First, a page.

Sherry Otts was a successful New York-based IT Director who one day, it seems to me, decided to stop drinking the corporate cool aid of stakeholder value for a while, and step out into another world.
Having unlocked what she increasingly saw as the golden handcuffs of cubicledom, off she went down yellow bric roads of adventure and travel. (Actually, I think she arrived in Africa first but don’t let that fact spoil the metaphorical fun.)
Here’s Sherry, writing from America’s career break HQ, briefcasetobackpack.com/about/who-we-are/sherry-ott (Aug. 2014 Update: this domain has expired and likely replaced by ottsworld.com. See below.) explaining her motivations for leaving a secure, well-paid executive role.
Briefcase to Backpack is just one of the online collaborative ventures she’s working on. The site’s tag line is offering travel advice for career breaks and sabbaticals, and is aimed at helping her fellow Americans do just that.
And while that might seem a tough sell in round one of the jobless recovery bestowed on us by the saviours of the financial world (blessed be their fame), I suspect there’s a significant niche in the Land of the Free who’d love to experience some time off (for good behaviour?) from their corporate shackles.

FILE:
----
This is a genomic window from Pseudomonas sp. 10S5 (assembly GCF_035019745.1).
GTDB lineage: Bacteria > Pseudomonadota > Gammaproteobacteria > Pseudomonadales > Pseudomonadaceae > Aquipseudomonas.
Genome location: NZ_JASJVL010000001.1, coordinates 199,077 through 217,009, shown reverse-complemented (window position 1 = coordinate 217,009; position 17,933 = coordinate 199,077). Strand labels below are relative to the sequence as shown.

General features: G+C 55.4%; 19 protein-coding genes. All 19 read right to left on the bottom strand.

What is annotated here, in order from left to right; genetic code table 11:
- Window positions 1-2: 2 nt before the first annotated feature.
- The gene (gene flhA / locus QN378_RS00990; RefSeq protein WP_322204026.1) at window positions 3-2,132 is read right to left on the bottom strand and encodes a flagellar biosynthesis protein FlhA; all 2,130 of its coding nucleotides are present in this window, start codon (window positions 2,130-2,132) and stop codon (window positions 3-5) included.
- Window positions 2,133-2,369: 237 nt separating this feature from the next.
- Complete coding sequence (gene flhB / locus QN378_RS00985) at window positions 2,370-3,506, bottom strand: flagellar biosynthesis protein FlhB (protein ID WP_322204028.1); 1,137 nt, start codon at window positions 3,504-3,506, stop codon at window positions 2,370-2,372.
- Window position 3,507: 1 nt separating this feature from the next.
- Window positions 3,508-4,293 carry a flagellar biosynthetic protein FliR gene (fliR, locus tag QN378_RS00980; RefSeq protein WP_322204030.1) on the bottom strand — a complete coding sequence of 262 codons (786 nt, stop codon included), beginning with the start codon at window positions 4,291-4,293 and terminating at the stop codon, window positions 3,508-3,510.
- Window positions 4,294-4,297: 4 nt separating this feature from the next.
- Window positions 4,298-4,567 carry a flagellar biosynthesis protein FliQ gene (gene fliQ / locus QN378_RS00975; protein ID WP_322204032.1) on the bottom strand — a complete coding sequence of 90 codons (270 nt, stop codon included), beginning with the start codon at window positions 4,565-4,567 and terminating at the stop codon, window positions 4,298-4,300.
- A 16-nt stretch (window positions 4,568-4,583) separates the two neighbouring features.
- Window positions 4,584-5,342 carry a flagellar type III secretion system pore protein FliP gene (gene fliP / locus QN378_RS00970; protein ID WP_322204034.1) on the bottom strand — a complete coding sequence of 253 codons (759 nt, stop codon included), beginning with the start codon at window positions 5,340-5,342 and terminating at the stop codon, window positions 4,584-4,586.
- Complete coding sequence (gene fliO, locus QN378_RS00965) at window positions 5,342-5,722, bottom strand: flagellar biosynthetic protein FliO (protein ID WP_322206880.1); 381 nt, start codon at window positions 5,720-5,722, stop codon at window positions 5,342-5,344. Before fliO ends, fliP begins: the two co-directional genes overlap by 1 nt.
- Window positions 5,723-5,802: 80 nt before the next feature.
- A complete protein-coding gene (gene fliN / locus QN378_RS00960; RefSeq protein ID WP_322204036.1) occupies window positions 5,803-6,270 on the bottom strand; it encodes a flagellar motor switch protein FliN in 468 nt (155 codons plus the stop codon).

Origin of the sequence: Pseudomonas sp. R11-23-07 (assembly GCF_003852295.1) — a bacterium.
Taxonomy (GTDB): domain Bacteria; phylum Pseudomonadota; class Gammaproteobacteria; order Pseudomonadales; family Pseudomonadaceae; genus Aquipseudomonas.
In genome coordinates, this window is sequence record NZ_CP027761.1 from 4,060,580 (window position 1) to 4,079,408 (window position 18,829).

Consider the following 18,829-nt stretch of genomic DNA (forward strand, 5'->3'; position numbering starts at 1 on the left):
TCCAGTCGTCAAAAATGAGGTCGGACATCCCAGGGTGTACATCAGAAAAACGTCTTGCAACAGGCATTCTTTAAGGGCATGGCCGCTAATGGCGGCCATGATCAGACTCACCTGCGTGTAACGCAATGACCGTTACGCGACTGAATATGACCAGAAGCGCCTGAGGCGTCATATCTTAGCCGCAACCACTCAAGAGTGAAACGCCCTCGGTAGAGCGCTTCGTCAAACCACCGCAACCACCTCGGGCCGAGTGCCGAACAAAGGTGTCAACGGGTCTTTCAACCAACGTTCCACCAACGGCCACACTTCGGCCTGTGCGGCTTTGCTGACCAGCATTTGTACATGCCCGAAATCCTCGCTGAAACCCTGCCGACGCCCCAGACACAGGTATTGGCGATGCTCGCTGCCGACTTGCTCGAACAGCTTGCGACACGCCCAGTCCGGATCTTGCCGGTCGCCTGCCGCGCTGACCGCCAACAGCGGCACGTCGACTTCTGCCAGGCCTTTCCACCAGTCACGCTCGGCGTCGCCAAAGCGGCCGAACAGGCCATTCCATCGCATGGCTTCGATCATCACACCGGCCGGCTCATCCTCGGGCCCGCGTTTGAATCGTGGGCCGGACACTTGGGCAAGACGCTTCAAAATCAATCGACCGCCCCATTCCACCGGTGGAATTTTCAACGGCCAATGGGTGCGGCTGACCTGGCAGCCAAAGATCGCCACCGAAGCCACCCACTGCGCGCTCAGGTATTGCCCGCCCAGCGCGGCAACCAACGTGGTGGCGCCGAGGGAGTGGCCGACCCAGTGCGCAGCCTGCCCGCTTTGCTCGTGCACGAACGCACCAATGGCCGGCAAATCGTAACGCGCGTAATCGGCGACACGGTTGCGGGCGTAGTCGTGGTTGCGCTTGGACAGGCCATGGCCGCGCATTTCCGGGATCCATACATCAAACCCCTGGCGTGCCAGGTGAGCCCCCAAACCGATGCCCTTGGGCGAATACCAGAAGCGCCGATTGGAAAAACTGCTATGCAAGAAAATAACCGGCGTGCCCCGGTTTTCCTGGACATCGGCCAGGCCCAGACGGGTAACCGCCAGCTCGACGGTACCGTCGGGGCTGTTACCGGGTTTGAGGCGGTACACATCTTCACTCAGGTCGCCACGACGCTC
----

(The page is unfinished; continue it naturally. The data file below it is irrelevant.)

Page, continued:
The problem (as I see it) is that global wage arbitration is still playing out, and will probably continue to do so for many years to come.
But that’s a hot topic for another post.
Back to Sherry and what drew me to write about her. Well, Kudos to Pamela Slim, whose Escape from Corporate blog I also follow. Pam&‘s post first alerted me to Sherry’s existence. (Isn’t the Internet wonderful for such discoveries!)
I then spent a very late night hour or two reading through Sherry’s own blog, Sherry Otts corporate American runaway, Otts World. Travel and Life Experiences of a Corporate American Runaway.
This is a fascinating blog as her writing and photography allow the reader to experience some of the emotional highs and lows, along with the awe and the boredom, that come with striking out into the unknown (and often alone.)
What most impressed me was Sherry’s willingness to try new things and also her growing love for teaching. That’s something in midlife I’m also rediscovering.
Pragmatic readers will no doubt detect that she is not bringing home the bacon in terms of being well paid over there in HCM city, Vietnam. Quite the opposite, when compared with the perks and pay back in the States.
However, it looks like she can live OK although I do worry for her poor lungs with all the smog/pollution that seems ever present.
For those with eyes to see, there’s definitely a lesson on needs versus wants in much of what Sherry’s doing and experiencing. Doesn’t mean you have to do what she did to find similar truth, since life casts many nets on the oceans of fulfillment.